Effectively, all basic-level emergencies in Bangkok are handled by the volunteer ambulance squads, which form a layer of preliminary “screening” for the formal system, freeing up hospital-based ambulances to be dispatched only in dire scenarios where they are needed most. It also allows formal ambulances to avoid responding to a “one-baht cheap thrill,” the all-too-common prank calls named for the one-baht coin needed to make an emergency call from a phone booth. The formal fleets are too inflexible and stretched too thin for such distractions, so informally operated ambulances are an indispensable filter for such cases.

Bangkok has 48 hospitals that can send out ambulances, but to monitor and provide coverage throughout the whole city 24/7 requires more than that. That’s where the volunteers come in. By congregating at a few hundred staging points — often at police stations, patrol stations, in soi (narrow streets) and alleyways, under flyovers, and anywhere else they can park their vehicles, they form a nimbler, more closely knit network that allows them to respond faster than either the police or a hospital to emergency situations.

These volunteers are much more experienced than they look. Nong has been volunteering since he was fifteen. At the horrific fire at the Santika nightclub that killed 59 New Year’s Eve revelers in 2009, he was there tending to the injured and calming relatives of the dead. B is Nong’s partner. Both of them dropped out of school, but they are financially independent. By day, Nong works at a printing shop and B takes care of an internet game shop.

Then there’s M, B’s identical twin, who rides in Lek’s ambulance as a partner. Whenever Lek needs a nap, M continues listening to the radio scanners. As a driver, Lek needs to rest more than the other volunteers. There’s also Pop, a news cameraman by day whose girlfriend usually tags along on his night shift to make sure that he’s really going out volunteering and not clubbing.

These guys all work under the auspices of the Ruam Katanyu Foundation, their practices and behaviors supervised by their seniors and peers, whom often share a thicker-than-blood bond that keeps them cohesive.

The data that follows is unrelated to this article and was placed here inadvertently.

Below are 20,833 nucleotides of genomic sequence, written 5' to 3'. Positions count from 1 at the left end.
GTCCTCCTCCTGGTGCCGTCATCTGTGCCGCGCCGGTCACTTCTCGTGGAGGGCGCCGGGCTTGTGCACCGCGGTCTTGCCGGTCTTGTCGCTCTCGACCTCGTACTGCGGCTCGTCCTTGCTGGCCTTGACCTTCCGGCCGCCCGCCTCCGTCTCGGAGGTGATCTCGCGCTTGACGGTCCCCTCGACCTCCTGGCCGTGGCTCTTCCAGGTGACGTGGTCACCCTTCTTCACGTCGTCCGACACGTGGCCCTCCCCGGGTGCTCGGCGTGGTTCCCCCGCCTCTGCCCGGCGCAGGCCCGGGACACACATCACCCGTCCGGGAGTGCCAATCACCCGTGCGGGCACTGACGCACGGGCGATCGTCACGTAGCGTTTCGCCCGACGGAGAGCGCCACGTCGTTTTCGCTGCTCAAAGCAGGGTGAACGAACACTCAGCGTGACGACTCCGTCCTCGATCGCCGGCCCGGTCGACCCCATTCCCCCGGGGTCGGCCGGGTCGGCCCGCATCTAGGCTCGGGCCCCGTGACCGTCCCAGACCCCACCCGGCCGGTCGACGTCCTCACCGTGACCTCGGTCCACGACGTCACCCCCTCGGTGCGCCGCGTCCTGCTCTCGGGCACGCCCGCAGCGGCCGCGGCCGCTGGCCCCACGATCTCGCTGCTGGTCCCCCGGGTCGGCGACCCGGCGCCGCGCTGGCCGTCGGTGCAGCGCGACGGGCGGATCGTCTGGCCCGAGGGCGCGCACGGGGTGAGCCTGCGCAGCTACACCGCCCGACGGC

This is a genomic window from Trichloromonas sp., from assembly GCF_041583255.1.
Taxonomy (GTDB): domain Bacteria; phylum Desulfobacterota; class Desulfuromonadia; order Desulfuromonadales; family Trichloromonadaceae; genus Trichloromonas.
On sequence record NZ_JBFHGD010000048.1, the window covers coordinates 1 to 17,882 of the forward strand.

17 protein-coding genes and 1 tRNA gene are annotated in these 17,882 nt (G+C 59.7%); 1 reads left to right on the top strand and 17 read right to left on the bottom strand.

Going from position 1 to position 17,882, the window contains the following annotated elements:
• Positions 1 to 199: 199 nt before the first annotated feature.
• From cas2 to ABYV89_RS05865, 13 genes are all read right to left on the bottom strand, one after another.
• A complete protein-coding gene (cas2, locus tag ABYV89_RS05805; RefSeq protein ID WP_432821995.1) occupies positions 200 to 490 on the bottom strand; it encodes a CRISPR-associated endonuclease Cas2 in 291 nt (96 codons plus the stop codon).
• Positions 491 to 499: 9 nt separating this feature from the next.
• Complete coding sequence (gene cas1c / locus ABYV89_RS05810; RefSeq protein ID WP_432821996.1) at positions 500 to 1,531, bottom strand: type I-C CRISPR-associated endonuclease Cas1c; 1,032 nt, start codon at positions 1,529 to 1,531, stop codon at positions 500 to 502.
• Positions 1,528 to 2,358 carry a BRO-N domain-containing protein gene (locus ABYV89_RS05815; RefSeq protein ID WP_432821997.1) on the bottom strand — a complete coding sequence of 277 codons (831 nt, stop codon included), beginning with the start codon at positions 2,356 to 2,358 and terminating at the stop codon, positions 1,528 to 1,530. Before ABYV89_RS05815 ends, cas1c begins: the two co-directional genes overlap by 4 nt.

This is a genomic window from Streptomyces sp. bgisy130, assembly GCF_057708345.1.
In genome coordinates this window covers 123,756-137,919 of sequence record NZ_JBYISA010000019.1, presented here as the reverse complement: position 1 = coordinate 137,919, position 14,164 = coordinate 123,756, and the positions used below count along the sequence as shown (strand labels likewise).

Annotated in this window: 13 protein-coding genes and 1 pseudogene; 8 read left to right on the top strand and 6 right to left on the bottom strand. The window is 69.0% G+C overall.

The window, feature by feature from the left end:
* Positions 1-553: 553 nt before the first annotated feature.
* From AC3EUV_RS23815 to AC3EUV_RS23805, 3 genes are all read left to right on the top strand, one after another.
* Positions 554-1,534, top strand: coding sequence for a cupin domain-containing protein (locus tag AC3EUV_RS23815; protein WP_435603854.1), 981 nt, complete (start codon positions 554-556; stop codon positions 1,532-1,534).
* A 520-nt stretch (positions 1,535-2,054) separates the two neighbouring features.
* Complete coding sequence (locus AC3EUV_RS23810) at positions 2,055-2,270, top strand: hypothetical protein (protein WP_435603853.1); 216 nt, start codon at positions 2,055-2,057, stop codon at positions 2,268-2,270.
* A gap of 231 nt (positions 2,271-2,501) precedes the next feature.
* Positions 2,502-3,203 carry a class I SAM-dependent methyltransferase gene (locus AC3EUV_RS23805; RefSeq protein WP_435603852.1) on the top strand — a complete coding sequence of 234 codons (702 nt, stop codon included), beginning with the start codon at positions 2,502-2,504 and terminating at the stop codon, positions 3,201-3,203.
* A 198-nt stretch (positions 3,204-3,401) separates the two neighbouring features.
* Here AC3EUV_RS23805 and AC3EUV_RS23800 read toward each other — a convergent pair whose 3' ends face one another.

Thousands of volunteers nationwide have formally registered with the National Institute for Emergency Medicine (established in 2008), but there are tens of thousands more who have not. People like Nong, B, M, Lek and Pop – guys who regularly put in 40 to 60 hours of work every week — are not registered, because to do so they would need to be officially endorsed by their foundation. But the big foundations like Ruam Katanyu won’t do that, because they have a “slot” system whereby someone who has already been endorsed needs to quit first to make room for newcomers. Which is to say, in Bangkok, your ambulance driver’s link to the formal medical system may be nearly nonexistent.


Why do they do it? Most of them would say right out that it “comes from the heart,” but I’m not satisfied with that answer.

“The feeling of having saved someone’s life is priceless,” a mother of two told the Bangkok Post, recalling an occasion when she and her teammates took turns administering CPR to a young man until he came back to life.

“They get restless whenever they have free time,” says Lt. Jomdej, who is now pursuing a PhD in criminology. He implies that the volunteers would rather be out in the field than at home watching TV, fighting mosquitoes and boredom while tending to their fellow neighbors in distress. “It’s like an addiction – an addiction to do good.”

For the volunteers, there’s no rest.